Alain Soral has become an influential presence on the French political and cultural scene. The following attempts to shed some light on this complex and fascinating figure.
- What are Alain Soral’s political positions?
- What is Alain Soral’s influence?
- How has Alain Soral become so successful in building an audience?
- What is Alain Soral’s background? Or, from “Game” to Social Conservatism
- What is Alain Soral’s political experience? Or, from Communism to Nationalism
- What are Alain Soral’s relations with other French nationalists?
- What are Alain Soral’s relations with foreign nationalists?
- What are Alain Soral’s views of race?
- What is Alain Soral’s position on the Jewish Question?
- Is Alain Soral of the Right?
What are Alain Soral’s political positions?
Soral’s political positions are complex but can be summarized as a “French Third Position.” Practical policies include: National sovereignty, halt of immigration, bankster-free economics, social conservatism, non-aligned foreign policy, end to nanny-statism and feminism, return to virility, alliance with Russia, ideally the creation of “European protectionism” to organize the economy on a Continental scale.
A major slogan is “reconciliation.” “Reconciliation” between the “Labor Left” and the “Values Right,” practically meaning a certain economic socialism and social conservatism. “Reconciliation” between ethnic French and Afro-Muslim French citizens around a civic nationalism. “Reconciliation” between the middle and working classes against speculative finance.
Soral is opposed to what he calls “the Empire” as ideology: the ever-creeping bourgeois order which is creating an universal, effeminate, miscegenated, cultureless, global, death-fearing and honorless “Last Man.” The ideology can be described as bourgeois-bohemian (bobo), liberal-libertarian or, to use Jonathan Bowden’s phrase, “left-wing capitalism.” Soral is also opposed to he calls “the Empire” in geopolitics, which is a strange American-financialist-Zionist constellation of interconnected power nodes which is attempting to impose its cultural, ideological, economic and military hegemony world-wide, and destroy all Nation-States. He calls for the alliance of free Nations against “the Empire.”
Soral is considered a Satanic figure by the French politico-media system largely because of his withering critique of the pernicious effects of Jewish ethnocentrism and Zionism (both Israeli and international) on non-Jews.
Different American nationalists will no doubt find much to criticize in this or that part of this agenda (indeed, many French nationalists also differ with Soral), but one should in any case critically engage with him. This is a sophisticated ideological and political project, whatever its internal tensions and imprecisions.
What is Alain Soral’s influence?
I think it is beyond dispute today that Soral and Equality and Reconciliation (E&R) are the single most influential dissident, nationalist and anti-Zionist metapolitical movement in France today and indeed (in terms of audience) quite possibly the Western world. In France certainly, E&R’s audience is greater than nationalists like the Identitaires (although the latter may be stronger on direct action) or the New Right intellectuals who are better known by Anglo nationalists. He is a major gateway for young people to discover nationalism and seems to have a certain influence, necessarily covert, over the younger cadres of the National Front (FN).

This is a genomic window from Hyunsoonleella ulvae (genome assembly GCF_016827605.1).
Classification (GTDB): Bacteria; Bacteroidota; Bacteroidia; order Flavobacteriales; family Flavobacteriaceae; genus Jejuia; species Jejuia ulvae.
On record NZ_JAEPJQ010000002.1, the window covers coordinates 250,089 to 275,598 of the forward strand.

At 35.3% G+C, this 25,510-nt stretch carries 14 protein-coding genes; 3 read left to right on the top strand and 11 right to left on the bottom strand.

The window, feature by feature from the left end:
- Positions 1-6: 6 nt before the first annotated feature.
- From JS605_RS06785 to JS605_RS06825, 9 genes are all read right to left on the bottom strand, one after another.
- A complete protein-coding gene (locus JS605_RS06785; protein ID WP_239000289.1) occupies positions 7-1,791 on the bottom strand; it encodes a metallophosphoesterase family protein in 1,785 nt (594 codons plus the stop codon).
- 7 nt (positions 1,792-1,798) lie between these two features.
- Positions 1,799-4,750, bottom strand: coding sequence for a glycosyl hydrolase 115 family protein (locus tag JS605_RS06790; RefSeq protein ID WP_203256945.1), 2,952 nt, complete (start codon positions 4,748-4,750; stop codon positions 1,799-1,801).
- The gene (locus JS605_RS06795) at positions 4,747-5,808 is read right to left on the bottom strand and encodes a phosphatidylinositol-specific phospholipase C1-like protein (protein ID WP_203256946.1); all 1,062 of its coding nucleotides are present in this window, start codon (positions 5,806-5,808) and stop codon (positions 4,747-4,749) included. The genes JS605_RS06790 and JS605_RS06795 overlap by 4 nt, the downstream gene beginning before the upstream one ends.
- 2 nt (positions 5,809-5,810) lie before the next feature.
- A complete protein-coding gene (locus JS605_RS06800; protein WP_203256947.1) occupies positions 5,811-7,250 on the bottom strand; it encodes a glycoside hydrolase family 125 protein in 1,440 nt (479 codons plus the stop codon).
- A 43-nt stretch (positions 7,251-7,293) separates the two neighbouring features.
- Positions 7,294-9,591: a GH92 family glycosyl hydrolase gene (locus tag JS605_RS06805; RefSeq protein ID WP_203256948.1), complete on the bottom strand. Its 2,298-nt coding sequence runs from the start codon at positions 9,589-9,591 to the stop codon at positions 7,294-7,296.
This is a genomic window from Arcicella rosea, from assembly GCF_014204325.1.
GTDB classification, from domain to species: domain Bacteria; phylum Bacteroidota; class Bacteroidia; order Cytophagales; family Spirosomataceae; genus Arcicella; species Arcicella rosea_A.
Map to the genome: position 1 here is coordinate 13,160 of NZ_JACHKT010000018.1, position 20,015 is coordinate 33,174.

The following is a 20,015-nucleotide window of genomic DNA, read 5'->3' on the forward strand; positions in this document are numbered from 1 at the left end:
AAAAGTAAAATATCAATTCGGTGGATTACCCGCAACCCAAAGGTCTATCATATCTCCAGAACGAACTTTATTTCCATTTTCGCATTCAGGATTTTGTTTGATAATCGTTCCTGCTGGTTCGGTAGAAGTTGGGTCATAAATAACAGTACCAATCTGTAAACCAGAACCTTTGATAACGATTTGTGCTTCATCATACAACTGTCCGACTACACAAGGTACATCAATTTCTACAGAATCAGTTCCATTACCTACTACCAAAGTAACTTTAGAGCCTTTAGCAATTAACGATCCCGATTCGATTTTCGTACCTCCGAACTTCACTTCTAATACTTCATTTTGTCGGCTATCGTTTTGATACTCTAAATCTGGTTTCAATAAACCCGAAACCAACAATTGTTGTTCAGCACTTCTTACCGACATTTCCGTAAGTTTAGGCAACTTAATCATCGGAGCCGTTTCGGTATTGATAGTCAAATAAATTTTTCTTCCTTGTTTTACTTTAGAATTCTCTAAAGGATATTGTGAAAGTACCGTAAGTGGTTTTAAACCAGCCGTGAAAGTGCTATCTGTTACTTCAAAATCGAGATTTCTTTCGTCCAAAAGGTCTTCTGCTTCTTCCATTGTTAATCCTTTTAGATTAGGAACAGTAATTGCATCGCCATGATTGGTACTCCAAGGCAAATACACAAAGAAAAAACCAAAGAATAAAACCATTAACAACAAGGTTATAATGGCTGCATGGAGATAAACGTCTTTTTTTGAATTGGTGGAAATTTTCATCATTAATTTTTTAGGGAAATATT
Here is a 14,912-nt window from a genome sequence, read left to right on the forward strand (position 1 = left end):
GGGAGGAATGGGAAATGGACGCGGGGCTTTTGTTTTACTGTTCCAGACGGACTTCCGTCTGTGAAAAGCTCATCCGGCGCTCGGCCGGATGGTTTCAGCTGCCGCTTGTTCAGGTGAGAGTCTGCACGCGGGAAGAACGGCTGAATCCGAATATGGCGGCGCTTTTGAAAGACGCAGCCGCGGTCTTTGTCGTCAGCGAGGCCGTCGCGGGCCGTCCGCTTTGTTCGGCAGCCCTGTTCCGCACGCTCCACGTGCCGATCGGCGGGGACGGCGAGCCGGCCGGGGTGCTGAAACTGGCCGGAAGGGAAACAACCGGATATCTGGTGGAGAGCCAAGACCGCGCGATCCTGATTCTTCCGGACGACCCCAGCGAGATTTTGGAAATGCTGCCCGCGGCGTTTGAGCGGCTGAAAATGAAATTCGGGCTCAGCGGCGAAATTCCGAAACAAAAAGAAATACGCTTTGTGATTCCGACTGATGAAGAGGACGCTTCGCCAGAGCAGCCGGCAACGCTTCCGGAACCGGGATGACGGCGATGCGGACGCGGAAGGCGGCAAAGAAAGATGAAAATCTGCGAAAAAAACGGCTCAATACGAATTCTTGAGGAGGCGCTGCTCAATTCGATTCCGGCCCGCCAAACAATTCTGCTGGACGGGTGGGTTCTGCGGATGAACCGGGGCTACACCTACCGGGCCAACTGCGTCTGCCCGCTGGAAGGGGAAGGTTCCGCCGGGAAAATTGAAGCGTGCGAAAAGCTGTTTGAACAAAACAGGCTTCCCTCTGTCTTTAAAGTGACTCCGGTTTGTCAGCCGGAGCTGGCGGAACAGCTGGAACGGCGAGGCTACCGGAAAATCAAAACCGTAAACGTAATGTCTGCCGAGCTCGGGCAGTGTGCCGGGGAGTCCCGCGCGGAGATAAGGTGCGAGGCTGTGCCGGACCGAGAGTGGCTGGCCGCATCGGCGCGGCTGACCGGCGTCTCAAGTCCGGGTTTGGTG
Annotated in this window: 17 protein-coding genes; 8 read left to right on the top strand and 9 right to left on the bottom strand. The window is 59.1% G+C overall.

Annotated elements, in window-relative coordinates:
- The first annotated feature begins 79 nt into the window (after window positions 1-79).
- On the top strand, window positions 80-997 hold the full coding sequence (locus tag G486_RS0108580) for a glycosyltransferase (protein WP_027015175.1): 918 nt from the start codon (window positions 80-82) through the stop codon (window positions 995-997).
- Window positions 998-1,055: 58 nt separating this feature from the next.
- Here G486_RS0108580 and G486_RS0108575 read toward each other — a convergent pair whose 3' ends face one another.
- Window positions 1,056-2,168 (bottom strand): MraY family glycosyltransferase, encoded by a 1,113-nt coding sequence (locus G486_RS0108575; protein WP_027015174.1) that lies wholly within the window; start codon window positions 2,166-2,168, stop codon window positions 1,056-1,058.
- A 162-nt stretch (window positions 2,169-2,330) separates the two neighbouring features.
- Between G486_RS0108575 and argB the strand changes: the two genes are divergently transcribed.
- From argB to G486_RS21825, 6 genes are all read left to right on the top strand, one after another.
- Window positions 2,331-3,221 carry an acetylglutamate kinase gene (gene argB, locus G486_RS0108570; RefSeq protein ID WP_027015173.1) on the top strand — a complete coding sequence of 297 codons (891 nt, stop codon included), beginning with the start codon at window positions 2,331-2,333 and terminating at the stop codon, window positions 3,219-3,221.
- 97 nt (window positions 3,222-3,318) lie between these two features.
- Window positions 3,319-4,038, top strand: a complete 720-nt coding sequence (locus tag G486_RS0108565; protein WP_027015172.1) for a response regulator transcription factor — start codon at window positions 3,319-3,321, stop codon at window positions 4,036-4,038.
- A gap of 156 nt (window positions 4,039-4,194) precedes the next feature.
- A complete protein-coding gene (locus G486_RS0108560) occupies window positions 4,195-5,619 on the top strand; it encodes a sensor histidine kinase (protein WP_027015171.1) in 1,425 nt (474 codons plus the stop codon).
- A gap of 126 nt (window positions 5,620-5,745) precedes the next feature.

Soral and E&R promote their message through numerous means.
Egaliteetreconciliation.fr is an ever-more popular website that is generally among the top 250 most-visited in France (Alexa). It is by far the leading “alt-news” site. As of this writing (14/06/2014) the website is ranked 199th, not far behind slate.fr (French subsidiary of the U.S. Slate) and just ahead of regional newspaper La Dépêche du Midi‘s website, of public TV channel France3’s website, and of gmail.com. In short, E&R’s direct online audience is on a par with major online-only mainstream news sources or a second-tier mainstream newspaper.
Soral’s numerous videos typically get tens or even hundreds of thousands of views. These videos are often remixed independently and these too get similar viewership. They are mostly lectures and “videos of the month,” the latter being interviews covering news (often hilariously, with sections like “Le con du mois” [“Twat of the Month”]) and culture. The cultural videos promote books published by Soral and are often very lengthy, but get similar viewership, suggesting an intellectually committed following. To those who speak French, I can only recommend going through Soral’s video archive, an experience which for me was simply mind-blowing and permanently shattered the mental prison of political correctness I had been trapped in until then.
After his departure from party politics, Soral was able to take stock of his experiences and write Comprendre l’Empire, published in 2011, a 200-page synthesis of his political views. This half-essay, half-manifesto has become an underground bestseller with 80,000 sales and is perennially on Amazon.fr’s politics bestseller list (sometimes #1) despite a total media boycott. Its revealing subtitle gives the gist of the argument: “Tomorrow global governance or the revolt of Nations?”
Soral and his associates have set up a plethora of small businesses, typically with a nationalist angle. These include Prenons le Maquis (camping, survivalism), Sanguis Terrae (wine), Au Bon Sens (organic food) and, perhaps most significantly, the publishing house Kontre Kulture, whose name and mission curiously recall Counter-Currents and which publishes significant out-of-print works and his own authors. Soral, like Counter-Currents and Occidental Observer/Quarterly, believes culture is at the root of many contemporary problems and of challenging the current regime’s supremacy.
Since the summer of 2013, just a year ago, Soral has increasingly broken into mass media coverage. This began with then-Interior Minister Manuel Valls publicly denouncing him as an “enemy of the Republic” in August 2013. Soral also recently published a book co-authored with mainstream TV journalist Éric Naulleau, supposedly of “debates” between the two, which found its way into mainstream bookstores (Dialogues désaccordés). Finally the late 2013–early 2014 anti-Dieudonné crusade, which ended with a governmental ban of the comedian’s show Le Mur, also brought attention to Soral (including a rare interview given to the BBC). Each of these events led the media to switch from systematically ignoring Soral to significant coverage. This coverage, naturally, was exclusively negative, but has nonetheless correlated with an increase in Soral’s audience, posing an intractable problem for the regime, as its propaganda efforts may be self-defeating.